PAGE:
His podcast with James, which debuted in late March, will be shuttered.

“For the time being, and hopefully it’s a very, very long time, I am excommunicated from the content space,” Redick said. “So there will be no podcast. … I’m done with podcasting for now.”

The 39-year-old James, whom Redick referred to as a “friend,” maintained his distance during the interview process.

“He didn’t provide any advice,” Redick said. “LeBron and I did not talk about the Lakers job until Thursday afternoon about 30 minutes after I was offered the job. And that was very intentional on both our parts.”

James has until June 29 to opt in to the final year of his contract with the Lakers or become an unrestricted free agent. L.A. is committed to re-signing James and would offer the maximum three-year deal for which James is eligible to take him through his 24th season in the league, sources told ESPN.

Pelinka said James was “supportive” in the Lakers’ search but “chose not to be heavily involved.” Lakers center Anthony Davis “chose to be very involved,” however, according to Pelinka and was “very excited” for Redick’s hiring.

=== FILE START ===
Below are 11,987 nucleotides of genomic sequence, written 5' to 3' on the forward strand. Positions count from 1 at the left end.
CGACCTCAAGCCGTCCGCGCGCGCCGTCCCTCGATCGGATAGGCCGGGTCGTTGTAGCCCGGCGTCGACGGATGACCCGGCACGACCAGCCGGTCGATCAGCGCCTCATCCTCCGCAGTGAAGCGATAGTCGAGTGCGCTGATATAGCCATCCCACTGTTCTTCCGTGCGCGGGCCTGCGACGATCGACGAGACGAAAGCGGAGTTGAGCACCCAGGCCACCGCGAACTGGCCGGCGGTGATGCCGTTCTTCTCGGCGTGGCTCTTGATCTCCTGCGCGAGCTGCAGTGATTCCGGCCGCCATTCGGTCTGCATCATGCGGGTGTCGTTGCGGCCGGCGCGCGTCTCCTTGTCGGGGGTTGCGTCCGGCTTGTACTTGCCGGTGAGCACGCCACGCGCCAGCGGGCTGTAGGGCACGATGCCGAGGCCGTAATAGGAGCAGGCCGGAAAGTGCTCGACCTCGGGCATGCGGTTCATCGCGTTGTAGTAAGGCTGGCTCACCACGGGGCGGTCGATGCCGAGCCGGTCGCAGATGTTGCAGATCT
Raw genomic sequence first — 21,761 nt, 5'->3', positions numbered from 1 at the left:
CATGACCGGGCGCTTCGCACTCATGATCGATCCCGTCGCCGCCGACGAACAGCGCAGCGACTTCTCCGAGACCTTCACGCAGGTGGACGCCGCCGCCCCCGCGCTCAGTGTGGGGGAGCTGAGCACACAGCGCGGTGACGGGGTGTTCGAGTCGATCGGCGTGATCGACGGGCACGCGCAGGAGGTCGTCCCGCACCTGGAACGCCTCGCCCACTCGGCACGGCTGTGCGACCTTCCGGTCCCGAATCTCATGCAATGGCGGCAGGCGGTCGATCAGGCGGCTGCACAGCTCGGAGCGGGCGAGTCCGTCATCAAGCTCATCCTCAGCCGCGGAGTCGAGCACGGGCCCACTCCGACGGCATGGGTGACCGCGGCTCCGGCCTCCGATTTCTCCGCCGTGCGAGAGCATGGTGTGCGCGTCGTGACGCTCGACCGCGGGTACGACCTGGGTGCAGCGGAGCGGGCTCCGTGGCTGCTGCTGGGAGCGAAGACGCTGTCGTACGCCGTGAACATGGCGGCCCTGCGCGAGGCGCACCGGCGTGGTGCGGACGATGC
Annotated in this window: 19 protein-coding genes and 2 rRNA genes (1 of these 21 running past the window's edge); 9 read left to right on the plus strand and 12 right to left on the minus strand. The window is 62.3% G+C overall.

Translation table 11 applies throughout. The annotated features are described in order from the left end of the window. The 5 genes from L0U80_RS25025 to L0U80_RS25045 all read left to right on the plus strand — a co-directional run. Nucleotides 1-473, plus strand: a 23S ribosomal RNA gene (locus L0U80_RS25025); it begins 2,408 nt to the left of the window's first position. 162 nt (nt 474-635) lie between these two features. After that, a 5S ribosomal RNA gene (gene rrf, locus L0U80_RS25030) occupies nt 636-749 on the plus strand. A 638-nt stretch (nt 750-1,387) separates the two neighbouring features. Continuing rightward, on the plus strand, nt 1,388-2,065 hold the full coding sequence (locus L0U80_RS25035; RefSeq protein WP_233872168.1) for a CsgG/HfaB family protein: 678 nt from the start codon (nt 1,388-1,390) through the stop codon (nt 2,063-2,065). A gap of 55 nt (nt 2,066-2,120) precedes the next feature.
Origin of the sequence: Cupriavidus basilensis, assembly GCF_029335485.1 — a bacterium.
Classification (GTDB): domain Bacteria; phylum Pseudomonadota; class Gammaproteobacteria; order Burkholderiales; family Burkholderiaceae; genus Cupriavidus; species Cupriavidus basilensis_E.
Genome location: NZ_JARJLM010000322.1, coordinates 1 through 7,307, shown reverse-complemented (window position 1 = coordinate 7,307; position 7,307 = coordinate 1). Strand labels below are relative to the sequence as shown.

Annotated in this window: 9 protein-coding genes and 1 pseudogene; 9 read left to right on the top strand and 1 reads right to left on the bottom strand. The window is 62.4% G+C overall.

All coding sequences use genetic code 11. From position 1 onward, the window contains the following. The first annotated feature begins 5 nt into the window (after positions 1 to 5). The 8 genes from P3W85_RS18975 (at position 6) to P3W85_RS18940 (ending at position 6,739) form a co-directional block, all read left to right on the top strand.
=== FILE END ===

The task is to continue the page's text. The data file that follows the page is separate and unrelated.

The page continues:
As for how Redick will coach L.A.’s two stars, he said he planned to have James — coming off a season in which he shot a career-best 41% beyond the arc — to shoot more 3s and to have Davis control more of the offense.

“One of the things I brought up with him is just the idea of him as a hub,” Redick said. “There’s a bunch of guys at the 5 position in the NBA that sort of operate in that way. I don’t know that he’s been used in that way and sort of maximized all of his abilities.”

Neither Davis or James were on hand for Redick’s introductory news conference, however a handful of Lakers players were, including Spencer Dinwiddie, Gabe Vincent, Christian Wood, Colin Castleton and Maxwell Lewis.

Redick said it would not just be Davis and James to get the Lakers back to a point where they can add to their 17 titles, but rather the strength of their group — pointing to the success that the Boston Celtics, Minnesota Timberwolves, Dallas Mavericks and Indiana Pacers had in the postseason this spring.

Redick said that championship expectations for the Lakers next season are “reasonable,” despite the team coming off a campaign in which it finished as the No. 7 seed in the Western Conference and lost in five games to the Denver Nuggets in the first round.

“I don’t look at the current roster as being that far off from a championship-caliber team,” he added.

After getting ahead of his lack of coaching experience before any reporter questioned it, Redick was asked if there were any “misconceptions” about him that he noticed in the coverage of his candidacy that he wanted to clear up.

“I really don’t give a f—,” Redick said. “Like, honestly, I want to coach the Lakers. I want to coach the team. I don’t want to dispel anything. I want to become a great coach in the NBA. And I want to win championships. And I want my players to maximize their careers. That’s all I f—ing care about.”

First appeared on www.espn.com